Musings from the basement...

A Month of Kurosawa: Red Beard (1965)

To celebrate the upcoming release of my book, Akira Kurosawa: A Viewer’s Guide, due out Dec. 15 from Rowman & Littlefield — preorder here! — I’ll be doing capsule reviews all month covering every single Kurosawa film and posting (very) brief excerpts. These will be short impressions and recommendations, nothing more. For a full, detailed analysis of each, grab the book! Red Beard (1965) There has perhaps never been a film partnership as fruitful as the one between Akira Kurosawa and Toshiro Mifune. They made a string of classics together, helping launch one another into international stardom and into the annals of film history. But due to a personal falling out, Red Beard would be their last film together. Though not beloved by critics, I…
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A Month of Kurosawa: High and Low (1963)

To celebrate the upcoming release of my book, Akira Kurosawa: A Viewer’s Guide, due out Dec. 15 from Rowman & Littlefield — preorder here! — I’ll be doing capsule reviews all month covering every single Kurosawa film and posting (very) brief excerpts. These will be short impressions and recommendations, nothing more. For a full, detailed analysis of each, grab the book! High and Low (1963) From the very start of his career, Akira Kurosawa was concerned with exploring the class divide, delving into the things that separates the wealthy from the poor. He had perhaps never explored this idea so nakedly as he did in High and Low, called Heaven and Hell in Japan, a film split in two just as the society it depicts…
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A Month of Kurosawa: Sanjuro (1962)

To celebrate the upcoming release of my book, Akira Kurosawa: A Viewer’s Guide, due out Dec. 15 from Rowman & Littlefield — preorder here! — I’ll be doing capsule reviews all month covering every single Kurosawa film and posting (very) brief excerpts. These will be short impressions and recommendations, nothing more. For a full, detailed analysis of each, grab the book! Sanjuro (1962) It’s interesting that a film best known for its bloody final duel (a scene that proved highly influential to directors like Quentin Tarantino) and a sequel to the often violent Yojimbo is in reality a meditation on non-violence. Yojimbo was such a huge success that Kurosawa got right to work on a sequel. Sanjuro follows the titular character on another western-like adventure,…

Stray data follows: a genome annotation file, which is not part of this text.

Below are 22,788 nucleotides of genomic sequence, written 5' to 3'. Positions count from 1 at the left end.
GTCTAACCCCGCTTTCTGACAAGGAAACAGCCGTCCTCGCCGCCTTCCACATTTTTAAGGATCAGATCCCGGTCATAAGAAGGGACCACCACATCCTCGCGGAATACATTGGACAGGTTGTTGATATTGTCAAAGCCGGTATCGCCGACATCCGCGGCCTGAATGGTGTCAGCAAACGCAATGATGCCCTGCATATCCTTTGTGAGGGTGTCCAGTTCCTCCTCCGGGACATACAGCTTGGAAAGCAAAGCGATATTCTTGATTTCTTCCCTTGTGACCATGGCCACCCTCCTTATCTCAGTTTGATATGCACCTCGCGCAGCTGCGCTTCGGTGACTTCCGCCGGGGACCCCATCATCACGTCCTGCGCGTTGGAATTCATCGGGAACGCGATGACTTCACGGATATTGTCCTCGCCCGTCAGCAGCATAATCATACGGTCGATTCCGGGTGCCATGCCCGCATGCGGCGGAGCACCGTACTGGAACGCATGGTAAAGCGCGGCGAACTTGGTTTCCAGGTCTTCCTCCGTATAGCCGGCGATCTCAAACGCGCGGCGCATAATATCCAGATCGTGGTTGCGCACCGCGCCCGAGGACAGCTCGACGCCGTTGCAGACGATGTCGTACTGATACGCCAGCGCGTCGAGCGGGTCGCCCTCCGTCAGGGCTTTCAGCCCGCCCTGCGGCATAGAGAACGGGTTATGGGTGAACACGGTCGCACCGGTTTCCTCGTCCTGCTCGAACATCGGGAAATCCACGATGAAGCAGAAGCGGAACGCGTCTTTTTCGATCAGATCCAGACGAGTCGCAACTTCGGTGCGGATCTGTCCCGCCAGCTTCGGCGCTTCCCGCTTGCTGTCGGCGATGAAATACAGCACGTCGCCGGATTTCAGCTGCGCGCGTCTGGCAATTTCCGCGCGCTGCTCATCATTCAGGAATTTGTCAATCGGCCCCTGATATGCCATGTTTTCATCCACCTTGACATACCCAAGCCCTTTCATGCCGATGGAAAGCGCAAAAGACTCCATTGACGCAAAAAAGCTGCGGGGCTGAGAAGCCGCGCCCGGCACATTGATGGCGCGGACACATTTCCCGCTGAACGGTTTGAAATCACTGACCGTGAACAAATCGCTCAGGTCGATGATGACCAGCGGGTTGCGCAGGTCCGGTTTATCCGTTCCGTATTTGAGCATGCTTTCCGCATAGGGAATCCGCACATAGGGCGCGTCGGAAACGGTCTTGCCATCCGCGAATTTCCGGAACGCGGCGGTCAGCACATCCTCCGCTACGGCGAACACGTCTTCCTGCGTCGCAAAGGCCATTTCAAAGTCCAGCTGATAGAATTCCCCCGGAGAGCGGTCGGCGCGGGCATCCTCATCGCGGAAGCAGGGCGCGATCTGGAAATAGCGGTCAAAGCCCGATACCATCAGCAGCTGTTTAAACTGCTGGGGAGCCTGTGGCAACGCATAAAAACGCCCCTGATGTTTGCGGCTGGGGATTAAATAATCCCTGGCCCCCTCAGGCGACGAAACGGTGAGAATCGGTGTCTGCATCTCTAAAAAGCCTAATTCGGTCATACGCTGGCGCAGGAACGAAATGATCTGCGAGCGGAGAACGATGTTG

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A Month of Kurosawa: Yojimbo (1961)

To celebrate the upcoming release of my book, Akira Kurosawa: A Viewer’s Guide, due out Dec. 15 from Rowman & Littlefield — preorder here! — I’ll be doing capsule reviews all month covering every single Kurosawa film and posting (very) brief excerpts. These will be short impressions and recommendations, nothing more. For a full, detailed analysis of each, grab the book! Yojimbo (1961) In 1957, Miles Davis released the album Birth of the Cool (though it was actually recorded in 1949 and 1950). It was a landmark record that helped change the face of jazz to come. Akira Kurosawa’s 1961 samurai classic Yojimbo could also have been called Birth of the Cool, given that it spawned an entire genre of badasses in western flicks, led…
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A Month of Kurosawa: The Bad Sleep Well (1960)

To celebrate the upcoming release of my book, Akira Kurosawa: A Viewer’s Guide, due out Dec. 15 from Rowman & Littlefield — preorder here! — I’ll be doing capsule reviews all month covering every single Kurosawa film and posting (very) brief excerpts. These will be short impressions and recommendations, nothing more. For a full, detailed analysis of each, grab the book! The Bad Sleep Well (1960) Following a string of period pieces, Akira Kurosawa jumped back to contemporary Japan for his look at corporate corruption, The Bad Sleep Well. It’s been called by some a loose adaptation of Shakespeare’s Hamlet, though to be frank, I think that’s a stretch. Regardless, it’s a slow burning look at the way in which corruption can ruin lives. More…
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